spectral type


Also found in: Encyclopedia, Wikipedia.
Related to spectral type: Luminosity class

spectral type

or

spectral class

n
(Astronomy) any of various groups into which stars are classified according to characteristic spectral lines and bands. The most important classification (Harvard classification) has a series of classes O, B, A, F, G, K, M, the series also being a scale of diminishing surface temperature

spec′tral type′


n.
a category for classifying a star according to features of its spectrum that indicate its surface temperature and chemical composition.
[1920–25]
References in periodicals archive ?
December 1967 Potassium Flares "HD 117,043 is a rather ordinary dwarf star of spectral type G6.
Tauri star RY Tau, the spatial distribution of early spectral type magnetic stars, the effect of high excitement level on the hydrogen ionization and recombination rates, detecting low-amplitude photometric variability in magnetic white dwarfs, and prototyping a moderate-resolution holographic spectrograph.
A solar twin should have a temperature, mass, and spectral type similar to our Sun.
Furthermore, during this period of less than three minutes the star underwent an abrupt change from spectral type M to B; in other words, it went from a temperature of 2,800 kelvin (K) to six or seven times more than that," he stated.
315 derived from 2MASS (see remarks about Table 2, above) indicate a blended spectral type of around F2 and temperature ~7000 K.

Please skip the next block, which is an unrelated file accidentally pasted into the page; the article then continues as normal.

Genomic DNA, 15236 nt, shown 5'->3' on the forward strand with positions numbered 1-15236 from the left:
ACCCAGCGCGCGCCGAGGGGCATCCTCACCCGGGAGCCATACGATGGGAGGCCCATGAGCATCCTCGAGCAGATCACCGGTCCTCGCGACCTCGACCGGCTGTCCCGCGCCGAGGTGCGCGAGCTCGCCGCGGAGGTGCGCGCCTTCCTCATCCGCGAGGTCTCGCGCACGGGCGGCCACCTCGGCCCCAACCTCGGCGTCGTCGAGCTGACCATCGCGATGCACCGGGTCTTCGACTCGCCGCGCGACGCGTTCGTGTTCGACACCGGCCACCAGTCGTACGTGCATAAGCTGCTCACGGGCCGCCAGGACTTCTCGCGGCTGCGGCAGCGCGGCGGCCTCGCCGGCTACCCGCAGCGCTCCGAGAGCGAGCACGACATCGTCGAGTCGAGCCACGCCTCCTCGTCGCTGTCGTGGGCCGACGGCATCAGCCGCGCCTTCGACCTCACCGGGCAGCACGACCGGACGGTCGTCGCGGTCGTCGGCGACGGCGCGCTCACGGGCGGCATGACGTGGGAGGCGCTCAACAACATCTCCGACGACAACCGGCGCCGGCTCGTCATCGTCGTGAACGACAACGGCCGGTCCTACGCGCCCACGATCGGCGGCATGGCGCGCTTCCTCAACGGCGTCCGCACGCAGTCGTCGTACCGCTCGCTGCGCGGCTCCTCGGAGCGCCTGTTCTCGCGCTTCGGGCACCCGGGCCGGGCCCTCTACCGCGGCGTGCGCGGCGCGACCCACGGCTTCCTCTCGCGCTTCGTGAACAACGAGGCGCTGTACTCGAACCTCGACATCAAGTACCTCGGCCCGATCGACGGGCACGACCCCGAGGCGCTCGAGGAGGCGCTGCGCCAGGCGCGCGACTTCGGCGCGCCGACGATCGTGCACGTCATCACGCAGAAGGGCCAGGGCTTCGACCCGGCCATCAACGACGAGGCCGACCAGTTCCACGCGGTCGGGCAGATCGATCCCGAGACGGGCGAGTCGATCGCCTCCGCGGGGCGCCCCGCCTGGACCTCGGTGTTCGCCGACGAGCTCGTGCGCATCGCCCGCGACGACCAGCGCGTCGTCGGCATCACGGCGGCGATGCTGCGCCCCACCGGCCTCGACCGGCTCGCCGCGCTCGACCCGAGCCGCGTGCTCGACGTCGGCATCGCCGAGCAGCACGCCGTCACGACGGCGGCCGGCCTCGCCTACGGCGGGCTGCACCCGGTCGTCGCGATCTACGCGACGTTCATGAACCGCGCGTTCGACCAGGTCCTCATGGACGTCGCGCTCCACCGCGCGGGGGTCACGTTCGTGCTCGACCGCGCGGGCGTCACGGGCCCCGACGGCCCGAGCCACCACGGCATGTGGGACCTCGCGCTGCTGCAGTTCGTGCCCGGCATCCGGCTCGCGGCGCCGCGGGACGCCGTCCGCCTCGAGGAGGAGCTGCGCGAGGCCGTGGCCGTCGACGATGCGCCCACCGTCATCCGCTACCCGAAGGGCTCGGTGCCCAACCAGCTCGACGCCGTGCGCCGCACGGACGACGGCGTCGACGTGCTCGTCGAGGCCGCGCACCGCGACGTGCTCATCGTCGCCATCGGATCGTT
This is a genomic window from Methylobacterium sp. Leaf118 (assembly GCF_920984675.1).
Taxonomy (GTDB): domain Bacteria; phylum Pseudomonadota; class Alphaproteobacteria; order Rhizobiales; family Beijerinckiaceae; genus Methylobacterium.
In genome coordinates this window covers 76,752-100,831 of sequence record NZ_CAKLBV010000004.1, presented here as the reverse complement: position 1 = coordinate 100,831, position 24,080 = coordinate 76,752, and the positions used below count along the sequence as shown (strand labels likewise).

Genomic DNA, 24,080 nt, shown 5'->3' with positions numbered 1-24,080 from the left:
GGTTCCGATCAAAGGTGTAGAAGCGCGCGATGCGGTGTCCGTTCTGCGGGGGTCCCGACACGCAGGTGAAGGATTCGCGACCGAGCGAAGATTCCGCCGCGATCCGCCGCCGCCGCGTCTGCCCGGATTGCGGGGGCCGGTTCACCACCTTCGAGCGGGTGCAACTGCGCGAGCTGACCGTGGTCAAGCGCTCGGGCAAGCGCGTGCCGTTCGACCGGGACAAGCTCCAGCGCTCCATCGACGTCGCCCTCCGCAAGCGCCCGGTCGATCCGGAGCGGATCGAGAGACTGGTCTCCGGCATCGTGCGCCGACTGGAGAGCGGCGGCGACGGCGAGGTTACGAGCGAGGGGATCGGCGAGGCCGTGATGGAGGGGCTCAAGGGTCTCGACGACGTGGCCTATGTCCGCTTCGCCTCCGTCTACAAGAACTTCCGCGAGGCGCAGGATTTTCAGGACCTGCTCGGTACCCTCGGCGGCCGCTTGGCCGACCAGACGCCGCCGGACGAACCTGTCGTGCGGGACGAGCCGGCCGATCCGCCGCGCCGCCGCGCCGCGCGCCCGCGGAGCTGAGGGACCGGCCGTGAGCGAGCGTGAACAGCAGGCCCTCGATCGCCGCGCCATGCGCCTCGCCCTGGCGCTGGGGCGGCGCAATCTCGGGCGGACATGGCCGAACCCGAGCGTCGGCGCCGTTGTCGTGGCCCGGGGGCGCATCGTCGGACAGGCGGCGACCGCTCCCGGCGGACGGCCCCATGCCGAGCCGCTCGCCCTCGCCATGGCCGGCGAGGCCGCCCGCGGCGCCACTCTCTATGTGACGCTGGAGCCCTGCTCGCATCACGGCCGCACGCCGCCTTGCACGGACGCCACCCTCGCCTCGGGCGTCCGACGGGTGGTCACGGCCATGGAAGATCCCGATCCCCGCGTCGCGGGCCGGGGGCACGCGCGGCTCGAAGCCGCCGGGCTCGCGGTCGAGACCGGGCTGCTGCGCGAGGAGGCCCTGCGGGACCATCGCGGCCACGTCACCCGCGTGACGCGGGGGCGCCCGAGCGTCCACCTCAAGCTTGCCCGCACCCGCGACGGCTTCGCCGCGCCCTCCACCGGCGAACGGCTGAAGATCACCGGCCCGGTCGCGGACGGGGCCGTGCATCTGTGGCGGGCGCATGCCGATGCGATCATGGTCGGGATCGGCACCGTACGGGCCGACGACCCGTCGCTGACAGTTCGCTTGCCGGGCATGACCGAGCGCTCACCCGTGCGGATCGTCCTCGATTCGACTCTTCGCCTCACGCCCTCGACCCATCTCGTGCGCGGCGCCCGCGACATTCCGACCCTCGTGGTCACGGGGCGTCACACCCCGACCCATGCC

005 Program star details STAR UV Grus SPECTRAL TYPE N/A RA Dec GSC 2MASS SV (2000) (2000) B 22 19 53.
I picked these based on the experience of other astronomers and knowledge of the variability with stellar spectral type.
However, as noted by Koen, its reported spectral type A2 is late for a SPB.
The second half of the report deals with the progress that has already been made towards the resolution of the problem of calibration, particularly the studies aimed at obtaining an initial list of normal stars with reliable spectral type and good visible photometry and that have a high density on the sky.
The June-July 2016 conference in Prague continued the study of stars with spectral type B and forbidden emission lines in its spectrum--B[e] stars--and related phenomena.
This term generally refers to dwarf stars with a spectral type ranging from K5V to M5V.
Its spectral type is a run-of-the-mill M1 or M2, but we see its light severely reddened--and dimmed about 2 magnitudes--by both circumstellar and interstellar dust.